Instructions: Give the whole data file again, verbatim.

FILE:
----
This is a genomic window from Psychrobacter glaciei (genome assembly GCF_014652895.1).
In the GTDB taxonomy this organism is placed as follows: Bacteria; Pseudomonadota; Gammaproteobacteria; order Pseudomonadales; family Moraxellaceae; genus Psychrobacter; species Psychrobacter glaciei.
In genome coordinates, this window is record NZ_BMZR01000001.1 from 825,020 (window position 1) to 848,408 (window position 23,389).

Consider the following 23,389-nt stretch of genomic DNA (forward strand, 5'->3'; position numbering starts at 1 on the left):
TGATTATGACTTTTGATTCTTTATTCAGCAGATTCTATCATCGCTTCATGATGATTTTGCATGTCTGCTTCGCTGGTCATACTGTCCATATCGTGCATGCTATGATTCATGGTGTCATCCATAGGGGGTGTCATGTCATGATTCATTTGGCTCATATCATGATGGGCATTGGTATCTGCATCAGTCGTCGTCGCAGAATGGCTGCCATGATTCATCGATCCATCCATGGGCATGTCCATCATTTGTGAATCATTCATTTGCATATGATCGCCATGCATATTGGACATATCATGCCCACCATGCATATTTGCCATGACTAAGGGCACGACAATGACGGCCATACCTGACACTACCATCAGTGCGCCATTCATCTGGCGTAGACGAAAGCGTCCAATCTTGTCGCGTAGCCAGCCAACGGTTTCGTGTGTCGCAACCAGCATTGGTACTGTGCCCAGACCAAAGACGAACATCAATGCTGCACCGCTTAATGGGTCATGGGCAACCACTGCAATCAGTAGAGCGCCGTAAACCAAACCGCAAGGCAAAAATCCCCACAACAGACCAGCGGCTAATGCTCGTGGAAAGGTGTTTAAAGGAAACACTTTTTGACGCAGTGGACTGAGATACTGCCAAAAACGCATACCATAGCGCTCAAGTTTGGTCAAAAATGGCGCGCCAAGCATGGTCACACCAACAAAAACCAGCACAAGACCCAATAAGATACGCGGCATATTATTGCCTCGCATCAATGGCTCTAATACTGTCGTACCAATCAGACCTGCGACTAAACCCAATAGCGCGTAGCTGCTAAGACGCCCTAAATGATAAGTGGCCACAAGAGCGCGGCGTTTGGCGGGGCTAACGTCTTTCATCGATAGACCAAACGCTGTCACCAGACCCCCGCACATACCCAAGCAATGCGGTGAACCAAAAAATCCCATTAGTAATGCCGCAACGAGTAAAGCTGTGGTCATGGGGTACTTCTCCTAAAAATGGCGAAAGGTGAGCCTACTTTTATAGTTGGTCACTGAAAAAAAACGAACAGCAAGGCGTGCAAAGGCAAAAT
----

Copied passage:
This is a genomic window from Psychrobacter glaciei (genome assembly GCF_014652895.1).
In the GTDB taxonomy this organism is placed as follows: Bacteria; Pseudomonadota; Gammaproteobacteria; order Pseudomonadales; family Moraxellaceae; genus Psychrobacter; species Psychrobacter glaciei.
In genome coordinates, this window is record NZ_BMZR01000001.1 from 825,020 (window position 1) to 848,408 (window position 23,389).

Consider the following 23,389-nt stretch of genomic DNA (forward strand, 5'->3'; position numbering starts at 1 on the left):
TGATTATGACTTTTGATTCTTTATTCAGCAGATTCTATCATCGCTTCATGATGATTTTGCATGTCTGCTTCGCTGGTCATACTGTCCATATCGTGCATGCTATGATTCATGGTGTCATCCATAGGGGGTGTCATGTCATGATTCATTTGGCTCATATCATGATGGGCATTGGTATCTGCATCAGTCGTCGTCGCAGAATGGCTGCCATGATTCATCGATCCATCCATGGGCATGTCCATCATTTGTGAATCATTCATTTGCATATGATCGCCATGCATATTGGACATATCATGCCCACCATGCATATTTGCCATGACTAAGGGCACGACAATGACGGCCATACCTGACACTACCATCAGTGCGCCATTCATCTGGCGTAGACGAAAGCGTCCAATCTTGTCGCGTAGCCAGCCAACGGTTTCGTGTGTCGCAACCAGCATTGGTACTGTGCCCAGACCAAAGACGAACATCAATGCTGCACCGCTTAATGGGTCATGGGCAACCACTGCAATCAGTAGAGCGCCGTAAACCAAACCGCAAGGCAAAAATCCCCACAACAGACCAGCGGCTAATGCTCGTGGAAAGGTGTTTAAAGGAAACACTTTTTGACGCAGTGGACTGAGATACTGCCAAAAACGCATACCATAGCGCTCAAGTTTGGTCAAAAATGGCGCGCCAAGCATGGTCACACCAACAAAAACCAGCACAAGACCCAATAAGATACGCGGCATATTATTGCCTCGCATCAATGGCTCTAATACTGTCGTACCAATCAGACCTGCGACTAAACCCAATAGCGCGTAGCTGCTAAGACGCCCTAAATGATAAGTGGCCACAAGAGCGCGGCGTTTGGCGGGGCTAACGTCTTTCATCGATAGACCAAACGCTGTCACCAGACCCCCGCACATACCCAAGCAATGCGGTGAACCAAAAAATCCCATTAGTAATGCCGCAACGAGTAAAGCTGTGGTCATGGGGTACTTCTCCTAAAAATGGCGAAAGGTGAGCCTACTTTTATAGTTGGTCACTGAAAAAAAACGAACAGCAAGGCGTGCAAAGGCAAAAT